collapse = TRUE,
  comment = "#>",
  fig.path = "README-"

Malaria and sugar

An in-depth examination of the effect of malaria control activities on the health and productivity of Maragra sugarcane factory workers


This code repository serves as the "research compendium" for the analysis of Maragra malaria incidence, malaria control, and worker absenteeism and productivity data. The purpose of this repository - which takes the form of a fully documented R package - is "to integrate the computations and code used in data analyses, methodological descriptions, simulations, etc. with the documents that describe and rely on them" (Gentleman and Lang, 2004).

In research, reproducibility is key to transparency and reliability. By using this package, any authorized collaborator will be able to reproduce every step of the analysis and mansucript writing by following the below instructions.


1. Clone this repository (using the following code in bash).

$ git clone

2. Prepare data

First, youĺl need to populate your data-raw folder. This is where you should place those files which are not publicly available. These are:

├── HRS - Leave Applications.csv
├── HRS - Leave Applications - Sheet 2.csv
├── HRS - Leave Applications.xls
└── maragra_monthly_data.csv

If you do not have these files but are an authorized collaborator, email [email protected]

3. Populate your credentials.yaml folder

You'll need to send some credentials to the CISM database when accessing it. You should create a credentials.yaml file in the credentials folder with the following values:

dbname: openhds
port: 4706 # (use 3306 instead if based in the CISM)
user: xxx
password: xxx

Note that the user and password fields should be changed to database credentials provided by the CISM. If you do not have these credentials but are an authorized collaborator, email [email protected]

4. Process the data

The raw data is not in suitable form for analysis. By running the below script, you'll create tidy datasets from the raw data, which can then be called by simply naming them after attaching the maragra package.

To process data, run the following in an R session from within the maragra directory:


Alternatively, you can run this directly from bash:

$ cd data-raw
$ Rscript create_data_files.R

Having run this, you'll now have the following datasets for analysis:

d <- data(package = "maragra")
d <- paste0('- ', d$results[,'Item'], '   \n')

5. Install the code in the repository and build the R package.

# !/usr/bin/R

If the above fails, it will most likely be due to R package dependencies which you do not have. Examine the error messages, and install R packages as necessary. Note that the cism and brew packages are available from, whereas the databrew package is available from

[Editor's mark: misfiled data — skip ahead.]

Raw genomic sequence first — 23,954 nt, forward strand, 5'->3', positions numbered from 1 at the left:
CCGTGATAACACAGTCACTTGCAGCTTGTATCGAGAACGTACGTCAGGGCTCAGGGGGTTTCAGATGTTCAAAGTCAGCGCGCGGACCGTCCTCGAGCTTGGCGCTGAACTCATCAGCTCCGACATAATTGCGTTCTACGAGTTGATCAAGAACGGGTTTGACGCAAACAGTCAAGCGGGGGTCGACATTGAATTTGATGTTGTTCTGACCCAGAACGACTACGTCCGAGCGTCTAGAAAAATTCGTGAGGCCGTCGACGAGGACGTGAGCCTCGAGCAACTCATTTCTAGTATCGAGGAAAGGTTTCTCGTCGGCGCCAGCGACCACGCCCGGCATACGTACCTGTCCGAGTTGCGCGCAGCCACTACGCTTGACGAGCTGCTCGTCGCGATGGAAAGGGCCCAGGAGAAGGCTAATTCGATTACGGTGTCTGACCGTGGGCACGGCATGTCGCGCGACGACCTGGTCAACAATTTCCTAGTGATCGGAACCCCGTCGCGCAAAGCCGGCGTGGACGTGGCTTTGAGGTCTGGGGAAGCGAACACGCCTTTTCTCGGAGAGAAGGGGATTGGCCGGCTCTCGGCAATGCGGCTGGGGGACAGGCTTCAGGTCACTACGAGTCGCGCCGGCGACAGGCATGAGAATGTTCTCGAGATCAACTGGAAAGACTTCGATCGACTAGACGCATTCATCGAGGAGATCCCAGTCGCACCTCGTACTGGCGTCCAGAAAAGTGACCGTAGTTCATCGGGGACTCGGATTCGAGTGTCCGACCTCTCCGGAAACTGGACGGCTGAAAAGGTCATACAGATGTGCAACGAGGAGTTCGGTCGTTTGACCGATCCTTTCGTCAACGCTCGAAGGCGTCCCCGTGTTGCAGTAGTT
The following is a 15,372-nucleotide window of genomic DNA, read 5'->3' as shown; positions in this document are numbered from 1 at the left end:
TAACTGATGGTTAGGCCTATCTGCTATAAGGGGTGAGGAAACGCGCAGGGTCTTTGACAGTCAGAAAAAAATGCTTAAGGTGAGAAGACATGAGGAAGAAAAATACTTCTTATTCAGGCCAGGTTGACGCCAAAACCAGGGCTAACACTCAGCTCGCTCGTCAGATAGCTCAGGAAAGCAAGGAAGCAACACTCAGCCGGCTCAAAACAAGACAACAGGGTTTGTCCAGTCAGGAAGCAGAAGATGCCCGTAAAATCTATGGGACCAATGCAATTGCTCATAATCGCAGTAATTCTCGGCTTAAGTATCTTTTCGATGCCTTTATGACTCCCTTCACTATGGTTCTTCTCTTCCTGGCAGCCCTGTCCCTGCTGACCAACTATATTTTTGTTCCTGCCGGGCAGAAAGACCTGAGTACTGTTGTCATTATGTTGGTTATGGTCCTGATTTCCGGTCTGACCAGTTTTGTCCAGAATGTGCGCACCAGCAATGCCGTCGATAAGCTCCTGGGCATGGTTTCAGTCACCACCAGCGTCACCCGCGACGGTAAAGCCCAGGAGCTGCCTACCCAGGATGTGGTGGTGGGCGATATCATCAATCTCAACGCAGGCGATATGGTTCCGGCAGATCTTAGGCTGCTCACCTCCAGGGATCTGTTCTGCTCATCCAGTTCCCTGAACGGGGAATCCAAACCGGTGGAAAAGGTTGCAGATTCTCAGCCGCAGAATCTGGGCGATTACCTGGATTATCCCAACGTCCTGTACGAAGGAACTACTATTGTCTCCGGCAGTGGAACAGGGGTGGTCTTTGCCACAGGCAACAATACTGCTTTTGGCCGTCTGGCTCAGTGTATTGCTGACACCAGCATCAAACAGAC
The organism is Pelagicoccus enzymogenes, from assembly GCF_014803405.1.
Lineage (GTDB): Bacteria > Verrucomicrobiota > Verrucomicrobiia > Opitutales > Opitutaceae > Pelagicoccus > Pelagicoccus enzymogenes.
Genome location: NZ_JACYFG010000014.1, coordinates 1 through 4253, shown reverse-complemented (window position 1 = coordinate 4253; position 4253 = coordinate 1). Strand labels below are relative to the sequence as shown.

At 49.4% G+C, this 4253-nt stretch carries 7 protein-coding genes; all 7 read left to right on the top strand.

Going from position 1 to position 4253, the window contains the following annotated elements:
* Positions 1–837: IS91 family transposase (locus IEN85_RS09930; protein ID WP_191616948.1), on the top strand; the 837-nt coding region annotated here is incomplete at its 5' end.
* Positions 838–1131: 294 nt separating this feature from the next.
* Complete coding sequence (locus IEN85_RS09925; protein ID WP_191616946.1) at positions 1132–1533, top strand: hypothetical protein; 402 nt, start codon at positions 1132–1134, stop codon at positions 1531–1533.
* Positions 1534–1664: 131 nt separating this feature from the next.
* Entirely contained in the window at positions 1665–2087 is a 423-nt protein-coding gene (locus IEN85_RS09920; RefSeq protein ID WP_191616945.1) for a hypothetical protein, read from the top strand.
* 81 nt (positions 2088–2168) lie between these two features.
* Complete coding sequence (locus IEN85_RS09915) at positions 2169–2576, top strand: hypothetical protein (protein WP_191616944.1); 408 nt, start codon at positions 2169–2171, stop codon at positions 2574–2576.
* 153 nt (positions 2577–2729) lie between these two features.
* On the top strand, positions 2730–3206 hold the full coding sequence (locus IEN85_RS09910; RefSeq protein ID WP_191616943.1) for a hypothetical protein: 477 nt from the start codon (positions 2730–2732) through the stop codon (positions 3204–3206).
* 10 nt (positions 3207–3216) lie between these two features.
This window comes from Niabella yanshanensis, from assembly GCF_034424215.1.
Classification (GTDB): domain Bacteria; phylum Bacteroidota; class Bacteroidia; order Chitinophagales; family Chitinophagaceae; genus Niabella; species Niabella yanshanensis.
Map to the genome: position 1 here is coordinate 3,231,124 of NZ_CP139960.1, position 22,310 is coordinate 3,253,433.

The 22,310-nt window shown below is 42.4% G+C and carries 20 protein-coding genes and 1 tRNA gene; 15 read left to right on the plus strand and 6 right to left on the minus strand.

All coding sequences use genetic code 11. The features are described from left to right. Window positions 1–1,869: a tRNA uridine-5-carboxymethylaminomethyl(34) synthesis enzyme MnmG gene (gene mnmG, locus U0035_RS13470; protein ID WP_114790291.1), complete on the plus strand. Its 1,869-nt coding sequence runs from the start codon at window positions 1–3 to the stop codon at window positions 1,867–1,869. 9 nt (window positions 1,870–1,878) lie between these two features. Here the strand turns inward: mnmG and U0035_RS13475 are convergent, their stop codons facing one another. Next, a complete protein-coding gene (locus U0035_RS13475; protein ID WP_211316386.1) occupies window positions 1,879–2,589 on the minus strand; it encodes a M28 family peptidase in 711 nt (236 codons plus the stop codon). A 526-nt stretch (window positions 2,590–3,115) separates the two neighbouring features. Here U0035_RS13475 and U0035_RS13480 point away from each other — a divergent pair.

As an alternative to the above, or to update documentation (including this README), run the following in an R session from within the maragra directory:


Alternatively, you can run the script from directly within bash:

$ Rscript build_package.R

6. Run the tests

Unit tests have been written to ensure that the processed data and packages are behaving correctly. Run these tests by running the following in an R session from within the maragra directory:


7. Generate outputs

All analysis is written in the .Rmd format. Analysis files are in the inst/rmd folder. These can be knitted directly using rmarkdown::render, or called via specific functions. For example, to compile the "Maragra clinical malaria incidence" report, simply run the following from within an R session:


All functions which begin with the term generate will produce an output (either pdf or html). These functions also all share arguments for date, output_dir, and output_file. So, one could specify that the output an analysis should go to the outputs folder and be named "incidence_report.hml" as follows:

maragra::generate_maragra_clinical_malaria_incidence(date = Sys.Date(),
                                                     output_dir = 'outputs',
                                                     output_file = 'incidence_report.html')

To run all analyses, and produce all reports and papers to the outputs folder, once can simply run the following from an R session within the maragra folder:

maragra::run_all_analyses(output_dir = 'outputs')



This research is for Joe Brew's PhD. Full details at He is generously funded by the Erasmus Mundus Joint Doctorate Fellowship, Specific Grant Agreement 2016-1346. His program of study is the Transdisciplinary Global Health programme.


A debt of gratitude is owed to the following people and institutions, without whom this research would not be possible:



joebrew/maragra documentation built on Aug. 1, 2018, 7:31 a.m.